Advice for New Parents From the AAPD

Sometimes the amount of information and debate that comes out can be overwhelming to parents of young children. Modern media frequently present headlines with misleading information, such as articles about how there’s no need to floss and that fluoride is bad for you. Trust your dental professionals with your oral health more than sensation-seeking headlines.

Former American Academy of Pediatric Dentistry (AAPD) President Dr. Jade Miller adds his thoughts to the conversation:

“Parents are bombarded with unsolicited advice and health findings that are constantly changing. We don’t want to add to that stress, but there are a few common misconceptions, that if cleared up, could help make a huge difference in your child’s oral health – which is linked to their overall health and wellness.”

As tooth decay is nearly 100 percent preventable, what are a few fundamental things that young parents should know about children’s dental health? The AAPD gives these four tips:

  1. When it comes to sugary treats and beverages, it’s how often, not how much. Grazing on candy or soda throughout the day leads to prolonged sugar exposure, which greatly increases kids’ risk of tooth decay. Instead, sticking to designated meal and snack times can help minimize the risk.

2. Don’t put babies to bed with a bottle.
Many new parents are completely oblivious to “baby bottle tooth decay,” now known as early childhood caries. Milk contains sugar, which means that the baby’s young teeth are being attacked by acids from that sugar all night. Give water rather than juice or milk as a thirst quencher for your baby.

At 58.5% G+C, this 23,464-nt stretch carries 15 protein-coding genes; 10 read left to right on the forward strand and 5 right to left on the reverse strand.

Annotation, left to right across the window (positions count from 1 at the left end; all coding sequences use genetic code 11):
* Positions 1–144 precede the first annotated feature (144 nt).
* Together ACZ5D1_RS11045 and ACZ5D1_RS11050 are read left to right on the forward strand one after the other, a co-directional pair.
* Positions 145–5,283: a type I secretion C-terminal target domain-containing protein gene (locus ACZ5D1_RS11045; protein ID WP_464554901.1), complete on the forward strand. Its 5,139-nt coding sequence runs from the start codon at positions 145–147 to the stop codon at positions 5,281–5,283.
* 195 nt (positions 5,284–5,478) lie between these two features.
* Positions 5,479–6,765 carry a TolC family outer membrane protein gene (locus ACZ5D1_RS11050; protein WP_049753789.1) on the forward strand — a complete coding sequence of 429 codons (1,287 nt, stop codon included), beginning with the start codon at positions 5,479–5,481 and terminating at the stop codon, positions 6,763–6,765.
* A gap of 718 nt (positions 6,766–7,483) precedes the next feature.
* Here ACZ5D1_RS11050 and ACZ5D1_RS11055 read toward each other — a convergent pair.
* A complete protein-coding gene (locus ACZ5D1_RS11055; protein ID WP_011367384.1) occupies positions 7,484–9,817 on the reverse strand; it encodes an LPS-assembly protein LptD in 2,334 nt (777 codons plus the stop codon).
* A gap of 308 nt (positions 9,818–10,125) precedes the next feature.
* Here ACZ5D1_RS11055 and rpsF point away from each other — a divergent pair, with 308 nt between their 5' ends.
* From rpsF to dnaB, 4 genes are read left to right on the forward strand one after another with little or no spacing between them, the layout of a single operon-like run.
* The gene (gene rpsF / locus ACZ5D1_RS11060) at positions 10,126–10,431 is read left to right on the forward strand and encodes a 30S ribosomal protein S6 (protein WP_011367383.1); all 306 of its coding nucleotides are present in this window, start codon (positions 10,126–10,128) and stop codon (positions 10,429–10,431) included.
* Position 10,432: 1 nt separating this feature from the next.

3. Wean children off their pacifiers by age three.
Prolonged use of a pacifier (and thumb sucking) can increase the risk of cavities and interfere with the normal development of the jaws and teeth.

4. Avoid topical teething gels and frozen teething rings.
The FDA warns against the use of teething gels to numb sore gums because they contain benzocaine or lidocaine, which could cause severe health problems or death. Even teething rings can be harmful when frozen, as they become brittle and prone to breaking. If you want to chill a teething ring, keep it in the refrigerator – not the freezer.

Don’t Forget the Basics

Childhood tooth decay is the number one chronic childhood illness, and it can result in more than just a cavity or two. If left untreated, it can cause malnourishment, bacterial infections, and impediments to eating, speaking, and learning.

The good news about childhood tooth decay is that it’s preventable. That’s why we observe National Children’s Dental Health Month in the first place – because we know awareness leads to prevention, and prevention makes all the difference in the world.

Protect your loved ones by making oral health a family affair. Schedule a cleaning for the entire household with our Boise dental practice and you can set the example for your children.

Dr. Travis Royce